The Fortune 500 Insiders Network is an online community where top executives from the Fortune 500 share ideas and offer leadership advice with Fortune’s global audience. Alan B. Miller, chairman and CEO of Universal Health Services, has answered the question: How do you ask for a promotion?
The advice I would give to anyone asking for a promotion is simple: Be honest with yourself first. Sadly, this is easier said than done. Before asking for a promotion, ask yourself if your past performance merits recognition. Ask yourself if you have the skills and drive to succeed and flourish in the job to which you want to be promoted. Be very practical and honest. Make a list of your key achievements, and then evaluate whether they indicate that you’re ready to meet the challenges of a more senior position.
It’s imperative you do this. Review the achievements in your current job and research the desired position to ensure your qualifications and performance merit the promotion. You want to be able to match your strengths and weaknesses to the role you’re seeking so you can be prepared to make a case for taking on a bigger role. If you’re honest with yourself about your experience, and it matches what’s required of the promotion, then you’re in good shape to move forward.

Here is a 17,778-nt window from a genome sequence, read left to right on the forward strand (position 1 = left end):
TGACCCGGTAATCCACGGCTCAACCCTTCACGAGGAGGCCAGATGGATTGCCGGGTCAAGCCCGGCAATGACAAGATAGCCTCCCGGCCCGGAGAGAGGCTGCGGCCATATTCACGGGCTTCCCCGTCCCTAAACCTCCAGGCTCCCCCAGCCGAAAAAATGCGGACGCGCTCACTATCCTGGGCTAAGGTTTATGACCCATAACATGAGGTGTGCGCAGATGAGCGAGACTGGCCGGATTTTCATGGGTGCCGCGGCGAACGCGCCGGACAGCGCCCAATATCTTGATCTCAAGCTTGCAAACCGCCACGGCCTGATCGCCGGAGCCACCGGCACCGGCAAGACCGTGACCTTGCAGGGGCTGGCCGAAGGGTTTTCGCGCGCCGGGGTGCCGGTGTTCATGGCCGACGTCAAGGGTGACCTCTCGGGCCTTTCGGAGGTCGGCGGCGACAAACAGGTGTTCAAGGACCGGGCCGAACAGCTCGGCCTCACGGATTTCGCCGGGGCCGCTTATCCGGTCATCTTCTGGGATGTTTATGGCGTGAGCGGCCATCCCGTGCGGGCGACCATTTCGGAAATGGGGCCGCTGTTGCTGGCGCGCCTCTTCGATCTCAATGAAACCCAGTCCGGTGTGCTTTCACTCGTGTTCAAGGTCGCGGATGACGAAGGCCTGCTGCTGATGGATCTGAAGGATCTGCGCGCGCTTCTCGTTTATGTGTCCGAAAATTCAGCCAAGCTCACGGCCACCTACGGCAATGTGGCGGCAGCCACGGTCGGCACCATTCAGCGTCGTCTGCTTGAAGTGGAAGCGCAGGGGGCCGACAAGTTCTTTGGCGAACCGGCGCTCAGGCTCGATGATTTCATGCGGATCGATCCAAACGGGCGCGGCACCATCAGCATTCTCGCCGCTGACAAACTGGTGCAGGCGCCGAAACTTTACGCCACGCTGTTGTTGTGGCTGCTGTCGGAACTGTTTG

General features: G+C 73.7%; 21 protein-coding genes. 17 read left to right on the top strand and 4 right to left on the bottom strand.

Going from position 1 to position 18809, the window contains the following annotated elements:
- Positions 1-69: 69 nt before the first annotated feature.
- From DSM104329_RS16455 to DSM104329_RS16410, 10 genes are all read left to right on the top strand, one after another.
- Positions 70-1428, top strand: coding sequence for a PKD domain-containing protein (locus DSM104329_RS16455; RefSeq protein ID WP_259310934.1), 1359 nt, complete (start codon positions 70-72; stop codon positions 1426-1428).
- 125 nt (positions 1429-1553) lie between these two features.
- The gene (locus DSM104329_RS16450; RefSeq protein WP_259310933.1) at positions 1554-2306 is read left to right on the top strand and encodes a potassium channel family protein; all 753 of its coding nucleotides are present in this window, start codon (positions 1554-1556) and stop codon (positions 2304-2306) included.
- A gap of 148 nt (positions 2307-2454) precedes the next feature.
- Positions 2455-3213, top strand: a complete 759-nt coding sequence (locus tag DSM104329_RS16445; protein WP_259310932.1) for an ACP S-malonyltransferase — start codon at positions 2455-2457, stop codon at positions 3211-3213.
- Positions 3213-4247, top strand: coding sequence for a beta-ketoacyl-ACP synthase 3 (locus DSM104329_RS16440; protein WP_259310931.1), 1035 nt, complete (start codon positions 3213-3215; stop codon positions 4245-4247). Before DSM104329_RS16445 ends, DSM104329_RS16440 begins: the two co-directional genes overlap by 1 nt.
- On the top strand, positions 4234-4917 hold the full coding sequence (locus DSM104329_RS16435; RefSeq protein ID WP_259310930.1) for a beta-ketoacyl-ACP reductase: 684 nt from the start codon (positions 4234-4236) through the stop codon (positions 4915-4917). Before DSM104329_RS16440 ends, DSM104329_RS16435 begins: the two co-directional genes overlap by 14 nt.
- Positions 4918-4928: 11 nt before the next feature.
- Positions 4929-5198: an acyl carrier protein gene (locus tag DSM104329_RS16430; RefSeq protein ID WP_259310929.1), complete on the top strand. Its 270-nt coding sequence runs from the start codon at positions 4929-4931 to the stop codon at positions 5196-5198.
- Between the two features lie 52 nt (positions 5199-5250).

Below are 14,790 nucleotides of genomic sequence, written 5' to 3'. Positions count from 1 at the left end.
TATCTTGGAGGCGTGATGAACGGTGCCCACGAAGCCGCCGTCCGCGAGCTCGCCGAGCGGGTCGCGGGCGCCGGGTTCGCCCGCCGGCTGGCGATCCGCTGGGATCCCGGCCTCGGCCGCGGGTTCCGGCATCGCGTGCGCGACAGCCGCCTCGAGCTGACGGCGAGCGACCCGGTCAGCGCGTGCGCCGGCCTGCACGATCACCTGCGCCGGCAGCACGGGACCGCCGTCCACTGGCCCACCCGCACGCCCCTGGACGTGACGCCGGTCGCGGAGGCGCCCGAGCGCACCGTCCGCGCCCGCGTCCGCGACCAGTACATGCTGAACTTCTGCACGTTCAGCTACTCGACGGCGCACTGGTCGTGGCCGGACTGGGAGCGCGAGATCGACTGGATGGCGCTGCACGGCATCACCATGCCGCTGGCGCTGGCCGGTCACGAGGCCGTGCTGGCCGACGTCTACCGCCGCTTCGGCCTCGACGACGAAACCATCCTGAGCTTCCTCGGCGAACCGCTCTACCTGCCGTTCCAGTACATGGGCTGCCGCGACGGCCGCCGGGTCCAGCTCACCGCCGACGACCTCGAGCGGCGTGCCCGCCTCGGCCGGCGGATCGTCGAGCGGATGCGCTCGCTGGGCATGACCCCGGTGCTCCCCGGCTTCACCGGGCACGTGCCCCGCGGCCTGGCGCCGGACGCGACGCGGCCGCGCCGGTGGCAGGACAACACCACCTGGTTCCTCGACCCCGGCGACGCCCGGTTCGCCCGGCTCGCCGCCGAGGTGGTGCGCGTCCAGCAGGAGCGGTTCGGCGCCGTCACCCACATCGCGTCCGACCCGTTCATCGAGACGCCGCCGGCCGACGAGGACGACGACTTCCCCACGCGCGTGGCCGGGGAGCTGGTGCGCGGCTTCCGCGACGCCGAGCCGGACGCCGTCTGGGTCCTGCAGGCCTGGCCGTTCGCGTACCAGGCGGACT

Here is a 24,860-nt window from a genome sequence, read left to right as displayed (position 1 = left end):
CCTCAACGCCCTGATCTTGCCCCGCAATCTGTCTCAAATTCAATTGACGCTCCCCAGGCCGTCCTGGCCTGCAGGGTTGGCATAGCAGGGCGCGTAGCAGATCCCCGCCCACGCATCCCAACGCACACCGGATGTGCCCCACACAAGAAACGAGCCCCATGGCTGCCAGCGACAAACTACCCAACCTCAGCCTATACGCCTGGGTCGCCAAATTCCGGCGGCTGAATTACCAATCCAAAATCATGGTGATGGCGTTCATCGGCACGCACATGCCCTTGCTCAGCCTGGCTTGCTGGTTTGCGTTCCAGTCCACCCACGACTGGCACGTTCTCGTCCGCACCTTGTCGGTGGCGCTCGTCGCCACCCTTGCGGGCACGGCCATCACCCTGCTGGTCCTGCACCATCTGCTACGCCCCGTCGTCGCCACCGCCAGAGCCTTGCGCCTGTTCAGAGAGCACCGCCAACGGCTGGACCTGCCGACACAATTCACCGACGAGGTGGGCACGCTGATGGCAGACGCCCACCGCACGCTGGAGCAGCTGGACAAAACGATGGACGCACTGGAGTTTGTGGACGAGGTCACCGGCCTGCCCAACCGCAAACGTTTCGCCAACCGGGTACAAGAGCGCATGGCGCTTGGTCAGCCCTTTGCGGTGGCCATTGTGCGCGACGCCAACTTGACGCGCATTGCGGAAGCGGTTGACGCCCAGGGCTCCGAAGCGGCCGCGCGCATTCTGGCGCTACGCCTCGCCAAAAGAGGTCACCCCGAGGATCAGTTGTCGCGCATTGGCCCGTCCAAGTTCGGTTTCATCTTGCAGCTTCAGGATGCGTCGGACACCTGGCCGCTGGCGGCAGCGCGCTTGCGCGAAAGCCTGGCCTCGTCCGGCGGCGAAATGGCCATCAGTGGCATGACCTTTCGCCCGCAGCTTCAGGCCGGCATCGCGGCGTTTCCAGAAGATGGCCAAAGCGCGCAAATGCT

If, however, after having an honest review of your performance and capabilities you don’t feel you’re quite there, then wait. This can be a tough one for ambitious professionals, but you could do far more harm than good by pushing forward too fast. Being aggressive in your career is a great thing, but it can backfire if you move too fast when you’re not ready. You want to ensure you’re truly prepared to do the job you desire, otherwise, you’re just setting yourself up for failure.
Work with your manager to build the kinds of skills you need. Just like in sports, you might be in the minor league now, but you’ll be called to the major league when you have shown promise, determination, and achieved results.
As CEO of Universal Health Services (UHS), I have seen promotions resulting in great success over the course of a career, as well as promotions that have resulted in major setbacks. Regardless of the time or place, talented people who are aggressive and who want to perform at a top level are the ones who ask for promotions. But the ones who do it in a way that is beneficial for their careers do the right homework before asking. First and foremost, you must be honest with yourself and ensure your timing is right before you can move to the next level. If you’ve performed well and are qualified, you deserve that promotion.
Alan B. Miller is chairman and CEO of Universal Health Services.